Disquiet over the weather forecast here this afternoon is not confined to the reluctance of the British climate to decorate this most gorgeous of venues with the due lustre of high summer. It goes a lot deeper than that. For the untimely advent of heavy rain could well unravel what otherwise promises to be the race of the week.
In principle, the showdown between Rip Van Winkle and Ghanaati in the BGC Sussex Stakes has the potential to reprise one of the very greatest races ever staged along this spur, high above the folding, fading valleys and forests. In 1992, Marling and Selkirk shared a duel since evoked by any race that pits together a good colt and a better filly. Though the very best fillies tend to rely upon prosaic, masculine virtues, on that occasion Marling seemed to overcome brazen disadvantages against the brawn and bulk of Selkirk.
This time, sadly, the battle of the sexes could be reduced to a coarse test of efficacy in deteriorating ground. Ghanaati's brief but brilliant career has so far embraced just two starts on turf, both on extremely fast ground. Until she proves otherwise, can you assume that she is equally effective in easier conditions? Rip Van Winkle has at least offered some nugatory encouragement, first in a maiden on yielding ground at the Curragh last summer, and then in excelling on watered going in the Derby.
Perhaps we might be lucky. Perhaps some clement Channel breeze will hold the rainclouds at bay. If so, we should be rewarded by a memorable race.
Ghanaati required uncommon talent to win a Classic on her first start outside all-weather maidens, and while her 1,000 Guineas form retains a fairly unexciting look, she quelled any doubt with a coruscating performance in the Coronation Stakes at Royal Ascot. In bursting clear off a hectic pace, she left the impression that a formal margin of two lengths did not measure her full superiority.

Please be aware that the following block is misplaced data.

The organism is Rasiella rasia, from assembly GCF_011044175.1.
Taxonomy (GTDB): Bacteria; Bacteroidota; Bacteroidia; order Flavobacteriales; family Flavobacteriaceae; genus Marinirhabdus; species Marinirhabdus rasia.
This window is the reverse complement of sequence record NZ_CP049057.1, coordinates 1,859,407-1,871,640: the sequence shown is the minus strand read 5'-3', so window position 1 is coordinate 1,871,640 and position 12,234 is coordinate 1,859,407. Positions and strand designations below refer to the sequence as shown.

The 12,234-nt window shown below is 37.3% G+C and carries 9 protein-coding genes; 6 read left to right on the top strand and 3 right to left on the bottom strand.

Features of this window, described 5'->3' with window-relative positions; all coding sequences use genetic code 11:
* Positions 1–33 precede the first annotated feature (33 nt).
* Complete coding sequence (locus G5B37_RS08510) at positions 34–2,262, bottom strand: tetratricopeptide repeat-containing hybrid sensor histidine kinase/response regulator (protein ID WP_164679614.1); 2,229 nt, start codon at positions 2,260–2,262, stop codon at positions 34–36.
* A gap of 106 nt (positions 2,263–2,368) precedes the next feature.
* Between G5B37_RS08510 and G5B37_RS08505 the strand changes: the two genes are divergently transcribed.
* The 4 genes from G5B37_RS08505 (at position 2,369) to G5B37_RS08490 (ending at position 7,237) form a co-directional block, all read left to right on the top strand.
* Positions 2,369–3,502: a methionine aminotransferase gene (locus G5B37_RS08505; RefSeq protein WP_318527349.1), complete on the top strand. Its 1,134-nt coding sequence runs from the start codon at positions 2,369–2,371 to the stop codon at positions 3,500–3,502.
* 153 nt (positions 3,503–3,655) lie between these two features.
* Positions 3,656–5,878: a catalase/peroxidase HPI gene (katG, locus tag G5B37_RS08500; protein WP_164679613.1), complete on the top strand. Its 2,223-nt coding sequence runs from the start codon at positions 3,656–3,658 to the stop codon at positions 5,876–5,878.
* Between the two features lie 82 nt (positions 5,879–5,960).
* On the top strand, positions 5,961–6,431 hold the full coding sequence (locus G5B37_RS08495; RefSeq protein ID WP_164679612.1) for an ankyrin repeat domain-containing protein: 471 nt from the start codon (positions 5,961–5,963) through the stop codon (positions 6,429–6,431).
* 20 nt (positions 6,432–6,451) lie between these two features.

But her form, as it stands, remains one-dimensional. She clearly warrants a crack at the colts, but Rip Van Winkle reflects the glory of the best around in Sea The Stars. In each of his starts this season, Rip Van Winkle has played a prominent supporting role to the champion, never more so than in that audacious challenge at Sandown last time.
The way he hung in behind Sea The Stars when the chips were down has nourished suspicions about his commitment. Many people feel he has now been indulged enough, repeatedly suggesting that he is a Group One winner in waiting, without actually getting the job done. But the poor creature was perfectly within his rights to betray fatigue in trying to match punches with Sea The Stars, having in the process pulled four and a half lengths clear of no less a colt than Conduit.
In following Sea The Stars hither and thither, Rip Van Winkle has run over three different distances this season but it could prove that this return to a mile will disclose his true metier. He was unmistakably rusty in the 2,000 Guineas, but none travelled better at Sandown and he has always shown conspicuous speed at home.
Not that this is a match. Paco Boy could not quite match sprinters on their own terms last time, but has long looked an ideal type for this race. Such a cramped mover is surely not as ill-suited by easy ground as some imagine, but he will need a career best regardless, conceding so much weight to his juniors. On these terms, even against a filly like Ghanaati, Rip Van Winkle can prove first among equals.Reuse content